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BRUNSWICK, GA — Bishop William J. Barber, II, president of Repairers of the Breach and co-chair of the Poor People’s Campaign: A National Call for Moral Revival, is traveling to Brunswick, Georgia, to attend the trial of the men charged with murdering Ahmaud Arbery.
“The Poor People’s Campaign understands the intersection between acts of racial violence like the lynching of Arbery and the policy violence that leads to so many unnecessary deaths in this nation. The defendants in this case are trying to use a citizen’s arrest law that protected slave patrols to justify hunting and shooting a Black man out on a jog,” organizers with the Poor People’s Campaign stated in a press release.
“This is not only murder. It is also an act of terrorism that is dangerous to all Americans, not just Black people. We must ensure justice for this family and for a nation where acts of racist terror are fueling the politics of corporate greed and attacks on democracy,” it added.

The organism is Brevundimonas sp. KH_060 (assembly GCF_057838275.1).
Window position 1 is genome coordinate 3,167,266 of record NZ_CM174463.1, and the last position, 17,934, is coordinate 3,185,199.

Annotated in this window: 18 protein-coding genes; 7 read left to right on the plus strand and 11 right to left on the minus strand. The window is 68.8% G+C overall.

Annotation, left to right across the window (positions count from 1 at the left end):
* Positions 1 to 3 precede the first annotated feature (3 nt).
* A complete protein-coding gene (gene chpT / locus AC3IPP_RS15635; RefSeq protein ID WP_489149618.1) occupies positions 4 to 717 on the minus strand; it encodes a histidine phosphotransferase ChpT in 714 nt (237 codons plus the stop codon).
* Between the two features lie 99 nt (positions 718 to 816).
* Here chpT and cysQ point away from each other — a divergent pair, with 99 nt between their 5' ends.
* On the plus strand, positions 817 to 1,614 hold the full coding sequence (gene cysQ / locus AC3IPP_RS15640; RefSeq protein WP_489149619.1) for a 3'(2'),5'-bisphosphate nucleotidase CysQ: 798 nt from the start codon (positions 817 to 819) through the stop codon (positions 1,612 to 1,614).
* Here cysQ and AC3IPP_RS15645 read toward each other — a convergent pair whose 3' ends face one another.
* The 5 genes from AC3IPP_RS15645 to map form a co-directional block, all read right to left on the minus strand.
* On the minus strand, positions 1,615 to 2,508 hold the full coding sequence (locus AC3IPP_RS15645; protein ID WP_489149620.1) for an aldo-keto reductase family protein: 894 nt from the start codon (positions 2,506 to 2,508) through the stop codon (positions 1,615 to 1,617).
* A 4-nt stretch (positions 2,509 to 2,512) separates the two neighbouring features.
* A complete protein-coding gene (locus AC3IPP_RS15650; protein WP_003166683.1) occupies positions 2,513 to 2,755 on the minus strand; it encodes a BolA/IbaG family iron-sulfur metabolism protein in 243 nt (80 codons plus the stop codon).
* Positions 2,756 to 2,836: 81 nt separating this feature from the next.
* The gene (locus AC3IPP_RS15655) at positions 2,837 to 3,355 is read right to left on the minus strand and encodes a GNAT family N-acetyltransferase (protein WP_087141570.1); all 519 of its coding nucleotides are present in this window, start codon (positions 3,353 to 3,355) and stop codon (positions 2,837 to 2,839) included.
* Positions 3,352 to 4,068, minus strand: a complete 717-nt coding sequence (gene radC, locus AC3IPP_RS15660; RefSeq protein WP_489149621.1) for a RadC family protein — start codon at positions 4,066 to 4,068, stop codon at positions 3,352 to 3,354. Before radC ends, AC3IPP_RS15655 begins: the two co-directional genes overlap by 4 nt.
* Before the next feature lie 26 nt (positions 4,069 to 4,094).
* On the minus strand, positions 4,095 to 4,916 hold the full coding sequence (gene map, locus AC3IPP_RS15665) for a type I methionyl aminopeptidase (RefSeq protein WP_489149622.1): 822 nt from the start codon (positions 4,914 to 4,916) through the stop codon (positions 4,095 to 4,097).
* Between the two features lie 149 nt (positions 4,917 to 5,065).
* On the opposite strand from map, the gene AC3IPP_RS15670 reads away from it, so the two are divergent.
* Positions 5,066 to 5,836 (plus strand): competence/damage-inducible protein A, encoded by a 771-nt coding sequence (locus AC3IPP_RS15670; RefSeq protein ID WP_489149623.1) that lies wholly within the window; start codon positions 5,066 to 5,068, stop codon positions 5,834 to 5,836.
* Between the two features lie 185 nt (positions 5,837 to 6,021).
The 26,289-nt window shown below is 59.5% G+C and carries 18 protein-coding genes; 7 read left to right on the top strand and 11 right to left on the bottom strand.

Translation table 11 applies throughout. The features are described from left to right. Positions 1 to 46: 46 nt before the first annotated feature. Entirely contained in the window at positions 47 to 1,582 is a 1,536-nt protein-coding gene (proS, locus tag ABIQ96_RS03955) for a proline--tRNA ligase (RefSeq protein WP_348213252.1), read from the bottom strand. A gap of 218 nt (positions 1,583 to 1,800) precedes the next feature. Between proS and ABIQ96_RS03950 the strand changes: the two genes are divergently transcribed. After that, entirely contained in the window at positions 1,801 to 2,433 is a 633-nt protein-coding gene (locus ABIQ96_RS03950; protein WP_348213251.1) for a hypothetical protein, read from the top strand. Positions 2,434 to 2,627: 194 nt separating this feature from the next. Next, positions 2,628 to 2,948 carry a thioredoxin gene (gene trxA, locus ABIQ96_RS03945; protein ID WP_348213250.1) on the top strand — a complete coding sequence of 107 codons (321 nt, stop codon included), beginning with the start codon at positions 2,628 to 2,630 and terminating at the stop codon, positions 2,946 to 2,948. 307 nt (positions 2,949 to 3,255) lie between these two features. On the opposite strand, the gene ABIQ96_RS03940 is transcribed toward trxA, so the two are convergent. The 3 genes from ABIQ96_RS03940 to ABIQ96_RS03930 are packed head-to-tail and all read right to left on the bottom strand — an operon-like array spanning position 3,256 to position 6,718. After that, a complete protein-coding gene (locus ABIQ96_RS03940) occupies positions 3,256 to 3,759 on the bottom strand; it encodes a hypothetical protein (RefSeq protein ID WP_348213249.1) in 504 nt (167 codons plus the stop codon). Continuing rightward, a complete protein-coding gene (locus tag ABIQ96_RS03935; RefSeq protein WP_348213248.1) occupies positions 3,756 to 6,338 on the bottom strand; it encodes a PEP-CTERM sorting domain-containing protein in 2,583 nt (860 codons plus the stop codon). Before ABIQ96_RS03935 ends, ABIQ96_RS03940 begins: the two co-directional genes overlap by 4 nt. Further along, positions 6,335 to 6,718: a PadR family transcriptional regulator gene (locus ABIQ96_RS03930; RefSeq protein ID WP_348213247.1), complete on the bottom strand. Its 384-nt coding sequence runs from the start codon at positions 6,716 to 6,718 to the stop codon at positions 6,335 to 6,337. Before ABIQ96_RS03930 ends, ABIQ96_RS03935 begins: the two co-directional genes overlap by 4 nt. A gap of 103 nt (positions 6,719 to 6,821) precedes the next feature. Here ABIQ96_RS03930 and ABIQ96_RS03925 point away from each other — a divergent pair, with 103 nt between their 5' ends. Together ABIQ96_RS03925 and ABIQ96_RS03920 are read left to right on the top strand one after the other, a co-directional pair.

Activists urge justice for Ahmaud Arbery
The prosecution is still in the middle of their case this week after already calling six witnesses to the stand to testify against the defendants. Ahmaud Arbey, a 25-year-old Black man, was out for a jog on February 23, 2020, near Brunswick, Georgia, when he was shot and killed. McMichael, his son Travis McMichael and William “Roddie” Bryan Jr. are accused of chasing and killing him.
No arrests were made until the graphic video of the shooting leaked online more than two months later. The Georgia Bureau of Investigation took over the case from local police and the McMichaels and Bryan were soon jailed on charges of murder and other felony counts.
The rally and march are set to take place November 11 at 2pm at the Glynn County Courthouse in Brunswick, GA.